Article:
The following extract is from Liza Dalby's first attempt at fiction, The Tale of Murasaki. Though no one can say whether or not she really thought this, it is an interesting hypothesis that certainly rings true today.

Murasaki Shikibu was certainly not a conventional woman of her age. She was sceptical of marriage and avoided it until she was in her twenties, very late for women of the Heian era. She was most irritated when visiting friends with children as they were frequently distracted by the smallest wails. However, with the birth of her own child, Katako, her viewpoint changed.

Liza Dalby expertly creates the idea of Murasaki's transformation from a single woman concerned with poetry, literature and learning, into a fully mature woman, who is concerned with rearing a child. Even today, successful women, whether it is in business or academia, often find that their maternal instincts eventually surface, whether they have tried to supress them or not. The issue of the "biological clock" is something what most of us are familiar with. Murasaki was certainly one of the most educated women of her time, so it goes to show that no matter how intelligent or successful one is, it has nothing to do with love of one's own children. (The idea of being educated is not to be confused with being "accomplised", which usually referred to a woman's skill at playing music, writing poetry and other similar entertainment-type skills.)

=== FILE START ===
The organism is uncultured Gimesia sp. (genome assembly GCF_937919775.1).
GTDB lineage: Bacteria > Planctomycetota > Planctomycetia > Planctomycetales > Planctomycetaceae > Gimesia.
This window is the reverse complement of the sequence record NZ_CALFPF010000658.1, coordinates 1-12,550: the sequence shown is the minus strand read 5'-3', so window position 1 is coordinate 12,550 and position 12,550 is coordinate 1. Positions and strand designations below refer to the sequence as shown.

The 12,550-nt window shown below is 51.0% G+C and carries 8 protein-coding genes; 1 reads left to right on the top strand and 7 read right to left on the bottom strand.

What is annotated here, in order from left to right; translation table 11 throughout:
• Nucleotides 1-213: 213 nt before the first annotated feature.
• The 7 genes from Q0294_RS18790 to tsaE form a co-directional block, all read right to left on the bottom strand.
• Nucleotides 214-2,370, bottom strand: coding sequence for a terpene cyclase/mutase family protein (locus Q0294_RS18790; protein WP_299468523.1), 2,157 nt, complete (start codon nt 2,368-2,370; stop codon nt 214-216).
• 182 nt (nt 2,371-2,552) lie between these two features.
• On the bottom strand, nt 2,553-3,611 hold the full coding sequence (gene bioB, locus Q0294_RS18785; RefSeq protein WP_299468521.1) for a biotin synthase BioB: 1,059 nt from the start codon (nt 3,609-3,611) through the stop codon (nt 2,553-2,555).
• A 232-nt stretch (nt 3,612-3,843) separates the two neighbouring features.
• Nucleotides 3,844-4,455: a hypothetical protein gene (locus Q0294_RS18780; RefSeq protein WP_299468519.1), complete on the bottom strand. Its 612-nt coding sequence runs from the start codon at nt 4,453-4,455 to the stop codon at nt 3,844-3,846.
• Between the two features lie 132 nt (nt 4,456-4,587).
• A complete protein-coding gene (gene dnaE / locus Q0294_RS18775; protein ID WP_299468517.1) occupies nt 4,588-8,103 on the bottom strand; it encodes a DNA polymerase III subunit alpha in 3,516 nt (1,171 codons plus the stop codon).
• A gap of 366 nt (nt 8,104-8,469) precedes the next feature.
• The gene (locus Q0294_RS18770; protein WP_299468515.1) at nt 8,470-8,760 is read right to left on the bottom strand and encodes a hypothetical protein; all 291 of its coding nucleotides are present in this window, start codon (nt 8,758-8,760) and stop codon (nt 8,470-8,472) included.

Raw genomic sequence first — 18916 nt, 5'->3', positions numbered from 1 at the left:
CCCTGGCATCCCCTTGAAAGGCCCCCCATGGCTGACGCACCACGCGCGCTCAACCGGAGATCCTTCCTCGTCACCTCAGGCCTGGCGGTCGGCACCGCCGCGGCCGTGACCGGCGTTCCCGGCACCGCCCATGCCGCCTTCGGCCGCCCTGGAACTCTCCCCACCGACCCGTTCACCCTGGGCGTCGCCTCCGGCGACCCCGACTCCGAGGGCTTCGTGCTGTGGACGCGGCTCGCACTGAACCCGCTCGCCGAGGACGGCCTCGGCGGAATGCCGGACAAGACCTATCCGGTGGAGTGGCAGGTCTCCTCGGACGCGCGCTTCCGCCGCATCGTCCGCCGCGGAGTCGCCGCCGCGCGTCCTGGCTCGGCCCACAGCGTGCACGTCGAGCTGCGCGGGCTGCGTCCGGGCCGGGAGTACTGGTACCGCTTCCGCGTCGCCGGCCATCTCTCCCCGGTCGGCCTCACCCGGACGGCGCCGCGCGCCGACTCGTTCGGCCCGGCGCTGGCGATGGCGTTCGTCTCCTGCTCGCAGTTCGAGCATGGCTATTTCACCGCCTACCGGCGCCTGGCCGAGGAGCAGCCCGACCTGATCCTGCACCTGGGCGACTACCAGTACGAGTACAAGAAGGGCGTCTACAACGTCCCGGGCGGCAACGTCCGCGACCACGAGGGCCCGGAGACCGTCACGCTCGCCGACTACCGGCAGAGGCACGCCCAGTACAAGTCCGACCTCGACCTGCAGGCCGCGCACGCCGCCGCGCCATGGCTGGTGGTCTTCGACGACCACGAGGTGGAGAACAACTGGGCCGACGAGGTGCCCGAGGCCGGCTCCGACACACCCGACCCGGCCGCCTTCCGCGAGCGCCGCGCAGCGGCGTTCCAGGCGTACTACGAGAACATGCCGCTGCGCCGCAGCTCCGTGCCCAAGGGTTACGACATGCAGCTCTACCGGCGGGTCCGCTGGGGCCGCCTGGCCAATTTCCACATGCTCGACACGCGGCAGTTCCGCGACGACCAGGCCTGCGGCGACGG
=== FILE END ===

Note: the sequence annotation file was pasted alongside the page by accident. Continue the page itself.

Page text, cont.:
Our little Katako celebrated the beginning of her second year. She was a plump and rosy child, with four teeth already. In the spring of the new year I knew I should pay special attention to the tooth-hardening foods and herbs. How one's perspective changes when one has a child to look out for. Every snivel sends a mother to distraction, afraid that if great care is not exercised, the cough will develop into an illness in the chest. I could hardly have borne it if something were to happen to this child.

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